Sunday, August 16, 2015

Kitchen and Cooking File Folders for Special Education

I mentioned before how I love "tricking" my students into learning by working on concepts using file folders. They still seem to think they are games! Or at least they enjoy them. Some of my students will even choose to do file folder activities during their breaks.
A lot of file folders that you can find online are for basic facts, such as colors, counting, and what-not, but my students need to work a lot more on life skills that will help them become successful as young adults! So I created this set of file folders based on all things cooking and around the kitchen.

I also include a variety of difficulty levels in my file folders so that I can appropriately challenge each of my students.

First, we have a simple file folder that works on sorting measuring cups vs. measuring spoons.

Then, this file folder works on students reading the label and finding the correct measuring cup or spoon.

Now onto liquid measuring cups. This one is more simple, matching liquid colors and amounts.

And then it gets challenging, matching the amount to the 1/2 cup as shown on the cup.

I only have one pictures for you here, but I have four different options for setting the temperature for both the stove top and the oven. There are two different levels for each one, one with exact temperatures (ex. med, low, 350 degrees, etc) and one with in-between temperatures as well (ex. medium-low, 475, etc). You "turn" the knob to match the temperature. Could also be an easier task for student to make sure all of the burners are "turned off" too!

Here's a food sort for what goes in the fridge/freezer and what goes in the cabinet.

Sorting cups and plates vs. pots and pans.

And finally sorting drinks vs. snacks.

Aren't those fun? And they work on a variety of life skills as well! You can purchase these in my TpT store here. Want even more life skill file folders? Check all these out!

Tuesday, August 11, 2015

Where to Start: iPads in a Special Education Classroom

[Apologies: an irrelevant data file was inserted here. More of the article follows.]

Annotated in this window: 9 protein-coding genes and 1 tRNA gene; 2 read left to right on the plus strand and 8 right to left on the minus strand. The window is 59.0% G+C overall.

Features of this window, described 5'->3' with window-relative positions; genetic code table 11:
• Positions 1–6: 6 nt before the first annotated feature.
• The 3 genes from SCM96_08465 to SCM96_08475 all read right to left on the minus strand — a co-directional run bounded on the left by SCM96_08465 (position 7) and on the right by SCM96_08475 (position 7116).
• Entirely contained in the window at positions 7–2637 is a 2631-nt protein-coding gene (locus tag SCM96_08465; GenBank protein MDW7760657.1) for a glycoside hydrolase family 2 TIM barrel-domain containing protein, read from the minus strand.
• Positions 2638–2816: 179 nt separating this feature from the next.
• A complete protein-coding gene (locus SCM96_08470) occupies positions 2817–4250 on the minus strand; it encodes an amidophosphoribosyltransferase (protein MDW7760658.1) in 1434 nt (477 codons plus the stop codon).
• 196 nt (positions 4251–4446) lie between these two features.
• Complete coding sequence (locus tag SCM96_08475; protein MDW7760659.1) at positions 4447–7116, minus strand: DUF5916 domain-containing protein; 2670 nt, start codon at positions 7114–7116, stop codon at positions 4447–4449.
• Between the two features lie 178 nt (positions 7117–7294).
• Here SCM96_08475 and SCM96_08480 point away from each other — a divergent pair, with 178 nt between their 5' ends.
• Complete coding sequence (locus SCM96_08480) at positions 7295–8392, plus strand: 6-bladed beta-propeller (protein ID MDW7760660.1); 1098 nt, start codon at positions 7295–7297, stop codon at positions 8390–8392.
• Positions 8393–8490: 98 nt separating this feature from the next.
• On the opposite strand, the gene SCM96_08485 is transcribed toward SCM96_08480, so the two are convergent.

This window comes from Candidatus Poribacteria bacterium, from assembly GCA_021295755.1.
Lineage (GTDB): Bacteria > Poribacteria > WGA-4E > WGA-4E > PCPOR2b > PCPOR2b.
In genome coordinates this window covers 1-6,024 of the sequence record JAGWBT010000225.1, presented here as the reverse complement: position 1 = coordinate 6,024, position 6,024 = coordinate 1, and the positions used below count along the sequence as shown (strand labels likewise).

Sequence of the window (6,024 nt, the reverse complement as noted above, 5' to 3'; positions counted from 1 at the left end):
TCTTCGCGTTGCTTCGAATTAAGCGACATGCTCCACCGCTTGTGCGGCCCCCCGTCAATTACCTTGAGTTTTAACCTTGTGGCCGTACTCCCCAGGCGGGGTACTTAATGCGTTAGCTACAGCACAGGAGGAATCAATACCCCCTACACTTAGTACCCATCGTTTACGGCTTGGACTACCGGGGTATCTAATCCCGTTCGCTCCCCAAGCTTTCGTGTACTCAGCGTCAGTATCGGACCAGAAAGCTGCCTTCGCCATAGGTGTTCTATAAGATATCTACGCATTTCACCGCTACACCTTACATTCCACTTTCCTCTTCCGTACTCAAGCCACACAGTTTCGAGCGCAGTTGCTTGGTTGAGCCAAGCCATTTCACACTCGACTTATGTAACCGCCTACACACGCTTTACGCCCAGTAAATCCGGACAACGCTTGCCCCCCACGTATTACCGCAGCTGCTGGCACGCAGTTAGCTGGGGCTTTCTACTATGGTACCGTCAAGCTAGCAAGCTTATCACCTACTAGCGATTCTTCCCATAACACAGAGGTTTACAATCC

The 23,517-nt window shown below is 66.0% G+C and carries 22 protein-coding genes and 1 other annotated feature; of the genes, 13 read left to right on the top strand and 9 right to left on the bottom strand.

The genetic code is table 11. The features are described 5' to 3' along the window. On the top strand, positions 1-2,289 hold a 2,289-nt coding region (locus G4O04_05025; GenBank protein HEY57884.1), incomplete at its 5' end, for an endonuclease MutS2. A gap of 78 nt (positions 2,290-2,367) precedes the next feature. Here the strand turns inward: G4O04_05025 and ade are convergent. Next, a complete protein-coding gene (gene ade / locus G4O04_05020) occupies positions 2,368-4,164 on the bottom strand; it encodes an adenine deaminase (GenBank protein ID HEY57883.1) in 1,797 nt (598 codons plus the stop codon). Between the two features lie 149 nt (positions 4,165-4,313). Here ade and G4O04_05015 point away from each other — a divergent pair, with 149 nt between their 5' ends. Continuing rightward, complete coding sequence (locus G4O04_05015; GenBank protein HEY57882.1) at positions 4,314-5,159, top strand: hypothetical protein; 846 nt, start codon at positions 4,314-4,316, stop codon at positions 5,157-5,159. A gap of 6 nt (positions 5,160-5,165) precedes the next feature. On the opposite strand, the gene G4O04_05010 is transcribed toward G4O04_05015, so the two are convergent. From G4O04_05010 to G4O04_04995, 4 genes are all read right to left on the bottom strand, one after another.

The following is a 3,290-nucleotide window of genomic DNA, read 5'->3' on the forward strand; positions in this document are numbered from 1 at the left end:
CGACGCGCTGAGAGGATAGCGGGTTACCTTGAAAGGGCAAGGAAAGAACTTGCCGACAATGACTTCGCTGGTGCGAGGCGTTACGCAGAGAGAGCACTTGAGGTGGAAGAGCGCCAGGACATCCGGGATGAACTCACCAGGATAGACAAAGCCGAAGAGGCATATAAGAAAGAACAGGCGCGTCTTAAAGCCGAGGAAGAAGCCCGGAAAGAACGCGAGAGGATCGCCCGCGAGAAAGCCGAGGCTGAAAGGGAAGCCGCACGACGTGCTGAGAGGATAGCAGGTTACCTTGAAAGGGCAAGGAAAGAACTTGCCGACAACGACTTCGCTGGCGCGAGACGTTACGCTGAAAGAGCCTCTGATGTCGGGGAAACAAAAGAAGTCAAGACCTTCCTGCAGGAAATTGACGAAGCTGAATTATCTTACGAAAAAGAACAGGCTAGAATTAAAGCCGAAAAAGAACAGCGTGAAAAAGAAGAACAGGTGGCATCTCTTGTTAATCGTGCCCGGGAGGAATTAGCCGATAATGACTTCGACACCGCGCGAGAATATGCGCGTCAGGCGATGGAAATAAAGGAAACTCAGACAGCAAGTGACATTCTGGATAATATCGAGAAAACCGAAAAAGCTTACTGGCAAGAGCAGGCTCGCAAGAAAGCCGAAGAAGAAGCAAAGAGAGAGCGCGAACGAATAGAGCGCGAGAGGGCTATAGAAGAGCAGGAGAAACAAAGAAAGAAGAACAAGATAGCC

This will be my third year with 1:1 iPads in my special education classroom. I'm not going to lie, there's a lot to figure out and there's so many options of apps out there it is both wonderful and extremely overwhelming! Here's how I would recommend getting started with iPads in your classroom (many of these tips should apply to both 1:1 or classroom iPads).

Behind the Scenes:
Storage: Where will you store your iPads? If you have a lot you will want a cart. We have a cart of 30 that we use in our program and store in a central location. However, if you have just a few you can probably designate a spot in your classroom, make sure you can charge them there (love this idea for a few iPads)! Also be sure to consider where can you keep them locked up at night. You don't want your iPads to walk off...

Cases: Get sturdy cases! Let's be honest, an iPad will probably be dropped...or thrown, you want it protected! Sturdy does not have to equal expensive. Five Below has "Tuff Cases" that are very protective and only $5! If you don't live by a Five Below, these are similar, very protective, and still not crazy expensive. For my students who use the iPad as a communication device, we get them this RJ Cooper case with a strap.

Set Rules and Expectations:
Before you give a student an iPad they need to know what is expected of them while they use it. You can find iPad rule posters ALL over the internet. (I love this set of free rules from Soaring). In my class the rules are generally:
1) Walk safely carrying the iPad (this used to be use 2 hands to carry the iPad, and then my heart broke a little bit when I saw my one student with extremely limited mobility in his one hand try so hard to use both)
2) Use safe hands with the iPad. No hitting or throwing!
3) Use apps only when allowed.
4) Use headphones when you use an app with sound.
5) Be responsible. Know where your iPad is!

Have consequences for if rules are broken. In my classroom, if students break these rules (most specifically hitting or throwing), their iPad is taken away for the day or a longer amount of time depending on the situation.

Finding and Using Apps:
Don't download everything at once! You will overwhelm both yourself and your students I promise. Download a few things, check them out, delete the ones you don't like, and then see what you want to put on your student's apps. Some apps (especially free ones) look great, but once you try them out they don't always work how you expected, so try them out before you give them to your students and download them on all their iPads! Also, see what you can use on the iPad already. For example, we love the timer that is found right in the clock app already installed on the iPad. You can customize with different sounds and it has both a countdown and a visual red circle to show how much time is remaining. Isn't that awesome?!